Wednesday, November 28, 2001

My ibook arrived today. It's the first major purchase that I have ever made completely with my own money. I'll need a laptop for when I move to Japan next month since I have to continue work on my AI projects even when I'm abroad. my new ibook I did a lot of deliberation over the kind of notebook computer that I would need. Since I have entered the realm of the power user, I can't get away with using a throw away computer any more. After consulting with dozens of professors and students I decided to go for an Apple laptop. Mostly I made my decision based on the fact that OS X comes with a UNIX shell, and the fact that you have to pay extra in order to downgrade from XP to anything else. XP doesn't sound like it's too friendly to people who like tinkering with their hardware. MacMall also offered me a great deal with a free memory upgrade, a rebate and half off next day shipping.

So now I have an ibook. It doesn't mean that I'm a full apple cult member yet, but then again I've only had my laptop for a few hours. I'm still a bit wary of the image apple products carry with them. The one thing that has always bothered me about apple computers is the fact that they are marketed more as a fashion accessory than a tool. Even the box has big pictures of people posing with notebook in hand. It makes it harder for people to take apple products seriously. my new ibook I also associate this sort of product with clever ad campaigns intense stylization like the new beetle. To a computer scientist this seems like a lot of waste, but we only make up a very small percentage of the general population.

To apple's credit, this sort of improvement on the packaging while still making quality hardware has kept it in business. Most of the apple owners I know love their computers. However, I'll probably come back from Japan and continue using a sun solaris computer for coding and my well loved windows machine for web surfing.

posted by Alison 11/28/2001 11:53:00 PM : (0) comments : splink


Sunday, November 25, 2001

The best online personality test ever:

My results:
Click to see what Autobot you could be!

My favorite was always Laserbeak, but this is just as good.

posted by Alison 11/25/2001 06:06:00 PM : (0) comments : splink


Thursday, November 22, 2001

Happy Thanksgiving.

Right now I am thankful that I get to come home and eat food that doesn't come from a box with the word 'instant' written on it.

posted by Alison 11/22/2001 05:40:00 PM : (0) comments : splink

I guess I have some explaining to do for the last post:

Originally we were going to have the '21 and over' section of my party at a jazz club called Vegas Lounge. Unfortunately, I am ignorant of the ways of DC nightlife so we arrived horrendously early at 9:00. The place looked deserted, not even a bar tender at the bar.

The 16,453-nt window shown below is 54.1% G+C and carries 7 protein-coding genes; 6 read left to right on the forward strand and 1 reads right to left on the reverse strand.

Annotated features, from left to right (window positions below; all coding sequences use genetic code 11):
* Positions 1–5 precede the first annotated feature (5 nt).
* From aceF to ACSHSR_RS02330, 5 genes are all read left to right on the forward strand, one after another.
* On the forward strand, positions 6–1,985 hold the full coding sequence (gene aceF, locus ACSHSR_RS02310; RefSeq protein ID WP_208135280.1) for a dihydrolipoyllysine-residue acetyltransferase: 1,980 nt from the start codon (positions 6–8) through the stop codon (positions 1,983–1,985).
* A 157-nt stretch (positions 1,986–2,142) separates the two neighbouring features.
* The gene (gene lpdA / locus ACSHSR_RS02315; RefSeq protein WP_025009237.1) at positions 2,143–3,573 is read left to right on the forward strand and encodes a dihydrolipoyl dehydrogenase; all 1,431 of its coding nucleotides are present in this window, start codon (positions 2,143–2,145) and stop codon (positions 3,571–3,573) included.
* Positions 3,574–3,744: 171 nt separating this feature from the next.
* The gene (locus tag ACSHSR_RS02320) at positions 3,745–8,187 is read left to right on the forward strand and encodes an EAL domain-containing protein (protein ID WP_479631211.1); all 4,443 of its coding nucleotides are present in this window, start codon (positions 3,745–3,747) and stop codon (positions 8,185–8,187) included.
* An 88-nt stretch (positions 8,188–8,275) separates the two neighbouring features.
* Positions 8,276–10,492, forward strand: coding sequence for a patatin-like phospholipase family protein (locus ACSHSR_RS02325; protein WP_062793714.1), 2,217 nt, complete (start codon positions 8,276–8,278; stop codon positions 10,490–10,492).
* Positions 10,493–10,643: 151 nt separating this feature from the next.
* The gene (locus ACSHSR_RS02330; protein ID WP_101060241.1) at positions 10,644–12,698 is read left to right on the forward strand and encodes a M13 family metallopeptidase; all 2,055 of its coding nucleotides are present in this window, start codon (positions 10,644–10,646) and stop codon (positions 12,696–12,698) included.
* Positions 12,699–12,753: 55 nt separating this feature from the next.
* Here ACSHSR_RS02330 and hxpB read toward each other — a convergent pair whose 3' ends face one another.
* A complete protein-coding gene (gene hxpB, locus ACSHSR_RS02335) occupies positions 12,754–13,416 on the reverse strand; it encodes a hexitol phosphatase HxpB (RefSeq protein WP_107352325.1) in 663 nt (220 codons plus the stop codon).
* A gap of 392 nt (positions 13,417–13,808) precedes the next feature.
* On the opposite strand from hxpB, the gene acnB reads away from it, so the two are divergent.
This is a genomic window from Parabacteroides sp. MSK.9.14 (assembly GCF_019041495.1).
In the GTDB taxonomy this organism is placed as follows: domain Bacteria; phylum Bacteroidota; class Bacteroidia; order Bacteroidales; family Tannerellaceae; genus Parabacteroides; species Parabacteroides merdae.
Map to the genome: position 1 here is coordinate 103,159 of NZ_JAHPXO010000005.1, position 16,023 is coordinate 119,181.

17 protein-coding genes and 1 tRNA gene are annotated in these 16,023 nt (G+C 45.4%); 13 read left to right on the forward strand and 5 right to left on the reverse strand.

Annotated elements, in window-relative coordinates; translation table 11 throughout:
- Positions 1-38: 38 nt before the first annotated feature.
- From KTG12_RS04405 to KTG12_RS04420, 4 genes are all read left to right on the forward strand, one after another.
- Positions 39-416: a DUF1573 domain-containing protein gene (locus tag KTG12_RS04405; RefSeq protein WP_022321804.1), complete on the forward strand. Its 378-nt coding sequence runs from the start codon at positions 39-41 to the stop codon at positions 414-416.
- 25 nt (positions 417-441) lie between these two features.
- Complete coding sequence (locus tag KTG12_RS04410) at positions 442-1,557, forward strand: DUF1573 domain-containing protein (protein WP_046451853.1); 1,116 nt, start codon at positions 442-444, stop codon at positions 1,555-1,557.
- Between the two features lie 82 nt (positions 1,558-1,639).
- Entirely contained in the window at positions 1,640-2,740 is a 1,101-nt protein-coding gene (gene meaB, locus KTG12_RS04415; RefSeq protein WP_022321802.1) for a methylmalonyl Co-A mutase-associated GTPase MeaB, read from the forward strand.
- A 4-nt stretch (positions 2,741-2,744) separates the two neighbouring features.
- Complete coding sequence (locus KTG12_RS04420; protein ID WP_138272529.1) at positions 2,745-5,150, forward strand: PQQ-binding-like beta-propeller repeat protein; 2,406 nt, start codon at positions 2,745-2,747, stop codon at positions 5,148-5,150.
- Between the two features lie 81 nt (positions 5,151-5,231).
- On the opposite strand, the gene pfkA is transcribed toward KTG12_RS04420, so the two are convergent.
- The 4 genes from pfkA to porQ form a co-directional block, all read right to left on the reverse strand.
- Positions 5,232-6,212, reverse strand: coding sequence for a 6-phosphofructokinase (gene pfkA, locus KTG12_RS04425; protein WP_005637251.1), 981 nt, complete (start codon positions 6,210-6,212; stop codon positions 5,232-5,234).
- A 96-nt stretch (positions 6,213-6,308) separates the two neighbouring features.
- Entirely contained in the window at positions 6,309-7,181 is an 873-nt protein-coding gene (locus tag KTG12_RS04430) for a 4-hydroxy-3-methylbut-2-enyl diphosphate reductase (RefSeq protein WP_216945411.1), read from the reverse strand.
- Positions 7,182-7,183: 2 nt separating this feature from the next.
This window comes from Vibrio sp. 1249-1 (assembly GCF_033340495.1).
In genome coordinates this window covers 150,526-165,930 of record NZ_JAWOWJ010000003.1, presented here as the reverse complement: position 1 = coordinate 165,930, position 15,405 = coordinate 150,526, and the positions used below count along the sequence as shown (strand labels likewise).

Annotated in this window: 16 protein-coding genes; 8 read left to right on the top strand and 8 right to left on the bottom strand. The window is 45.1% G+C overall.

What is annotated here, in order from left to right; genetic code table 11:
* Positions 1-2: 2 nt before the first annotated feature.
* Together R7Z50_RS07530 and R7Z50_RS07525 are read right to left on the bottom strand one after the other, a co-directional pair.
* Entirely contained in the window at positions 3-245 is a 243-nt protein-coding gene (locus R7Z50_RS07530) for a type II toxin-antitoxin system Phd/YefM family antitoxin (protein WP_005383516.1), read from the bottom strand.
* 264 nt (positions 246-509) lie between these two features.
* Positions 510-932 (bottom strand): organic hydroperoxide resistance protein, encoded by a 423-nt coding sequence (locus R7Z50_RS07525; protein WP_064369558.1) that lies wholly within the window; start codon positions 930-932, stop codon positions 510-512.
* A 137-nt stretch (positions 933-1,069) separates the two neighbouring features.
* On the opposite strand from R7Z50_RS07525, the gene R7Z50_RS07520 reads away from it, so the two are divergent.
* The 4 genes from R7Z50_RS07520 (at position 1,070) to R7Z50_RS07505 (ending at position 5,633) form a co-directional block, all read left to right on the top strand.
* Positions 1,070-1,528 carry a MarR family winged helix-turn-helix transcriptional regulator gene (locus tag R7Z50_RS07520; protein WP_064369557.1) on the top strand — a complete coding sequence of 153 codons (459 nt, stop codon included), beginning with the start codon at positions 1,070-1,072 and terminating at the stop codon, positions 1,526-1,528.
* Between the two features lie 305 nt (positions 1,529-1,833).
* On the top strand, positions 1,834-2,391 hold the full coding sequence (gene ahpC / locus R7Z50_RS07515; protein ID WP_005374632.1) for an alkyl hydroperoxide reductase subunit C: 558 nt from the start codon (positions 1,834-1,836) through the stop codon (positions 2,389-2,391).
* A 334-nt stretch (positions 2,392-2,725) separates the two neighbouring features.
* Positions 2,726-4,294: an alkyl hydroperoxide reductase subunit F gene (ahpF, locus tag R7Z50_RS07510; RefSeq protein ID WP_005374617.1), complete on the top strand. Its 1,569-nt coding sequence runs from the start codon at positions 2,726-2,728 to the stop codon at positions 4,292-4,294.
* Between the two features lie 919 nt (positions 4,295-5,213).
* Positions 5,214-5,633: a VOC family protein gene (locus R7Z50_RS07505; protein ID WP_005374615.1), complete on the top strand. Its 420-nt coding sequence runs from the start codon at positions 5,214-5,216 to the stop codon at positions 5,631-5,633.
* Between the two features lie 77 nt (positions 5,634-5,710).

so much cheese
There was a Fresh Fields Grocery across the street, so we decided to kill some time in what is arguably the yuppiest grocery store ever. I was astounded by the cheese collection. This store had all sorts of ridiculous food products. Andres found the happiest cheese in the store (before | after). turkey butter Alice even spied butter sculpted into the shape of a turkey. I bought a bag of some snack called 'vegetable booty' that turned out to be a particularly awful mix of styrofoam covered with powdered spinach.

We ended up going down to Kramer books/Afterwords because Fresh Fields really isn't the proper place to spend a 21st birthday party. Besides, it has a full bar and the best peanut butter pie in the city. For my drink of the evening I chose a sour apple martini. It smelled like a sour apple blowpop, but it tasted, to quote Ralph Wiggum, 'like burning.' it tastes like burningI've noticed that I turn into a cartoon character whenever I drink with all of my motions completely exaggerated. Walking down the stairs back down to the bookstore part of the building was a lot more challenging than I expected. After browsing the books and chatting with my friends for another hour I was starting to feel kind of bold. I'd gotten through the last one without getting sick, so I felt that I might be ready for another one.

on the second floorFor some reason, the bartender was walking around in his underwear, which I didn't expect. All of my friends were pretty helpful in deciding what to order next. I chose vodka with cranberry and orange juice, which just confirmed for me that vodka is not my drink. I was quite entertaining with all of the sour faces that I made as I tried to choke my drink down. After a few minutes I fell off of my bar stool and I knew it was all over from there.

Two people walked me home and helped me up the stairs to my apartment building. When I sat down in my room it was literally spinning. It turns out that particular drunk cliche is pretty accurate. I fell asleep pretty quickly after stumbling around my apartment and writing a few drunken emails. I woke up pretty dehydrated at 5:00 am, just in time to watch the meteor shower while guzzling ice water.

cake from 3 weeks ago I was lucky and woke up without a hangover. Now that I've explored the alcohol territory between slightly tipsy and throwing up, I really don't understand why so many college students are compelled to spend every weekend inebriated. It was interesting, but it didn't make me have any more fun than I normally would. I'm sure I entertained lots of people with my exaggerated mannerisms, slurred speech and complete vocalizing of my inner monologue, but that's not what makes a weekend for me.

posted by Alison 11/22/2001 12:49:00 AM : (0) comments : splink


Saturday, November 17, 2001

I'm at a bar with a computer waiting to order a second drink just to see if I'll be able to walk home later.

posted by Alison 11/17/2001 11:38:00 PM : (0) comments : splink